It really stresses me out. And that really stresses my wife out. She’s pregnant and I gotta do something.

You can’t find work in Fresno?

Nothing has turned up but this can’t go on. My wife is working part time but soon she’ll have to quit.

What did you do “before”?

I was a manager at a chain restaurant. My boss asked me to take on a second location with no extra pay and I couldn’t do it… it would have meant another 4 or 5 hours a day and no raise. I had to quit.

My wife and I are looking for a place. We have two kids and our third is on the way and we have a 2 bedroom apartment for only $950 a month. California is too expensive and it’s killing me. But we had to move down there to get a rent we could afford.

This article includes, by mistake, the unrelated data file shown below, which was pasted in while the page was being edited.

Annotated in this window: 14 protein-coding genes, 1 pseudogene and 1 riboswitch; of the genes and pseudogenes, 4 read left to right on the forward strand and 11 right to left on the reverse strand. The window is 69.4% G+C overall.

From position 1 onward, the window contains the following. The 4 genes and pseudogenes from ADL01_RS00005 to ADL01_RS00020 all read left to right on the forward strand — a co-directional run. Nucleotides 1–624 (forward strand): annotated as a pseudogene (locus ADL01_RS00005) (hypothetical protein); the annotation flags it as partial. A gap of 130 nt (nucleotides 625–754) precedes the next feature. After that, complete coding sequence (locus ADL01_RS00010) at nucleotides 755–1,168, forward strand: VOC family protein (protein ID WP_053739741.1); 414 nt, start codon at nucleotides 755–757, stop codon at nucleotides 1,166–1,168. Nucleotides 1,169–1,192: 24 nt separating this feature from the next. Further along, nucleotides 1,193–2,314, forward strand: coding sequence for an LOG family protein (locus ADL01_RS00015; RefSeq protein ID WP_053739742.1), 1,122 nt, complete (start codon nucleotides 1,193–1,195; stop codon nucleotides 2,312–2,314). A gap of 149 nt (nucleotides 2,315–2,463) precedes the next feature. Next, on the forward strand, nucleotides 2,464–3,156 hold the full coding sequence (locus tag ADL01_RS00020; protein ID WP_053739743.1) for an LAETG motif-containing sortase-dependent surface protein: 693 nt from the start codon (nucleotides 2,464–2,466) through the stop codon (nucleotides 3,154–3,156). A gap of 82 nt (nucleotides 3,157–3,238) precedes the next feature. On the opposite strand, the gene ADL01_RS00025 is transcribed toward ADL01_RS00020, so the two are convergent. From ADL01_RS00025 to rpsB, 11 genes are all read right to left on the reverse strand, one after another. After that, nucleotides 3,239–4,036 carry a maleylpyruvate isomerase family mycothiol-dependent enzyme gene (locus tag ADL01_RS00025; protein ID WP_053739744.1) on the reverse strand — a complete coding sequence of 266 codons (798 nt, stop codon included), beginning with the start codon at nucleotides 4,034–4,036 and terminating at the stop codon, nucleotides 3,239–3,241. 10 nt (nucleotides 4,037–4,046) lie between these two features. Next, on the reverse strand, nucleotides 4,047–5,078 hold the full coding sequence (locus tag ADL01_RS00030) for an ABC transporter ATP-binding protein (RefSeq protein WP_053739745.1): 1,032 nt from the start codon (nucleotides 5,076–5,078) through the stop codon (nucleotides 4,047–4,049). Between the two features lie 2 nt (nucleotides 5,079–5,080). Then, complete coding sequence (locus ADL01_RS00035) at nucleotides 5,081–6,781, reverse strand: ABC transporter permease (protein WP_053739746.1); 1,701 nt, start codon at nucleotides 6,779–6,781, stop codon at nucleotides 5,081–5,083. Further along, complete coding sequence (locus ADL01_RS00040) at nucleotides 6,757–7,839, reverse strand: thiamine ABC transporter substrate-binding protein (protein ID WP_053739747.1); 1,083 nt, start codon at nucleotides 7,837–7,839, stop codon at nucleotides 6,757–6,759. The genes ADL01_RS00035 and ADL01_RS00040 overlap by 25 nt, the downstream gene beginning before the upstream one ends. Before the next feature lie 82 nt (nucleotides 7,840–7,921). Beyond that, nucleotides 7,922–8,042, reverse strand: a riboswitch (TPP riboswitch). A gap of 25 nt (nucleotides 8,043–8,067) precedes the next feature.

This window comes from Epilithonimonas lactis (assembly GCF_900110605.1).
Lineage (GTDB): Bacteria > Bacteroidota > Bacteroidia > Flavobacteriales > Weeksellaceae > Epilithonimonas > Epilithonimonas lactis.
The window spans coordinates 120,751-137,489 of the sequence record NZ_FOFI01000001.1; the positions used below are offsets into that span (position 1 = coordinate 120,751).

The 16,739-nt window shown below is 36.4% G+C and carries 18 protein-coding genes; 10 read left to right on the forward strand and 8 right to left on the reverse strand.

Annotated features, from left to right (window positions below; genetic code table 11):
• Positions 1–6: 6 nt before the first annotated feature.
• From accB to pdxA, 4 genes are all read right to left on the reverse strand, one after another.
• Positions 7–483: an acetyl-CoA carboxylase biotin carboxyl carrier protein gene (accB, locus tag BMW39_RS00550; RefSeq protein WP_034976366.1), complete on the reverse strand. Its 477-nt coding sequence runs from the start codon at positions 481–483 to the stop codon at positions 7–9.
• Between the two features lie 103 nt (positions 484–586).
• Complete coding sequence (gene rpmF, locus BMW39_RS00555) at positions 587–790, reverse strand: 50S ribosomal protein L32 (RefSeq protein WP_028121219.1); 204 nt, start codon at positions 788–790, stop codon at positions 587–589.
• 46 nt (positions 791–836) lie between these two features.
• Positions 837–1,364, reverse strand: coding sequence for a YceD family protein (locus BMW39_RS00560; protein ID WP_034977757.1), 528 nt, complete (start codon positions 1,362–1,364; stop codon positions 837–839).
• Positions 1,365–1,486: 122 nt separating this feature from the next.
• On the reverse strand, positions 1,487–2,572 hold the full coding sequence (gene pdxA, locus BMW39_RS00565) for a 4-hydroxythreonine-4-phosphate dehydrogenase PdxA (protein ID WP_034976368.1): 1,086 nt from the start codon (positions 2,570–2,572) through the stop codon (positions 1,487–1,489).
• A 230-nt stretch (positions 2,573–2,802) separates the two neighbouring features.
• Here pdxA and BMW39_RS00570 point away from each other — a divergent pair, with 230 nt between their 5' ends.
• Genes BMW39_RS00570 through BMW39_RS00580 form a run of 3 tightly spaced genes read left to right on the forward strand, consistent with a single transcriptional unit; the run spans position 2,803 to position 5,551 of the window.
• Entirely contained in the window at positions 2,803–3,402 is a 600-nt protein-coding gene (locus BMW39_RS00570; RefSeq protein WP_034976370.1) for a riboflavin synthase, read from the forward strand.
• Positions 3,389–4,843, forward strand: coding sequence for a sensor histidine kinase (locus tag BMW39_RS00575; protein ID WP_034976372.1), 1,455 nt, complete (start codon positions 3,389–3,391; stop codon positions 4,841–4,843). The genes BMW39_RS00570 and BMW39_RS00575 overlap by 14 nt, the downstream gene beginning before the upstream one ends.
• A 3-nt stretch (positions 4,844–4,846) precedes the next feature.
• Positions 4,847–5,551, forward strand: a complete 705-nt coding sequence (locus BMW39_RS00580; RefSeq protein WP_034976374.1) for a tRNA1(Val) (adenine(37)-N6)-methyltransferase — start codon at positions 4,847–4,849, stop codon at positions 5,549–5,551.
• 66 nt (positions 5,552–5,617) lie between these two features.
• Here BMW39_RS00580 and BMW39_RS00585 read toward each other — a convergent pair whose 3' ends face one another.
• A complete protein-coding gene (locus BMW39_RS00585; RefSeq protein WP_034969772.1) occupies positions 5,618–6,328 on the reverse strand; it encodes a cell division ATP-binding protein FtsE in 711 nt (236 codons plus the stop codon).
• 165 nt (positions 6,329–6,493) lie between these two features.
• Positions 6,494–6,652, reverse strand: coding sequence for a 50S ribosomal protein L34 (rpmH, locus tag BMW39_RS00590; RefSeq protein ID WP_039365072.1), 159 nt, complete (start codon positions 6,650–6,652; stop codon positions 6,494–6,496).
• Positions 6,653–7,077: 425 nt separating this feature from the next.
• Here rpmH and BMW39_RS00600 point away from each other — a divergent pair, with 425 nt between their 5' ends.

But we don’t have family nearby. I could be up here when my wife goes into labor.

Have you thought about moving out of state to someplace less expensive?

Can’t. Not for a long time. My wife’s children are from her previous marriage, there are custody issues and her husband is a real….

You car looks new. What is that costing you?

About $500 a month. Gas another $1400. Almost $2K a month right there. 6

And insurance?

Insurance is another $250 a month, and repairs last month were a $1000. They usually run less but I needed brake work. Have to take it back as they are making noises again. Dam mechanic.


We arrived at the airport. I tipped him7 and we said good bye.

Some thoughts.

1 – Amazon Flex zipped by me and I hadn’t realized that Amazon was staking out the last mile of their logistics network. Using piece workers and flexible scheduling they have created a real world Mechanical Turk and managed to reduce their delivery costs for the last mile. Apparently the program has been rolling out over the past 8 months. And is starting to get Uber like driver complaints as well.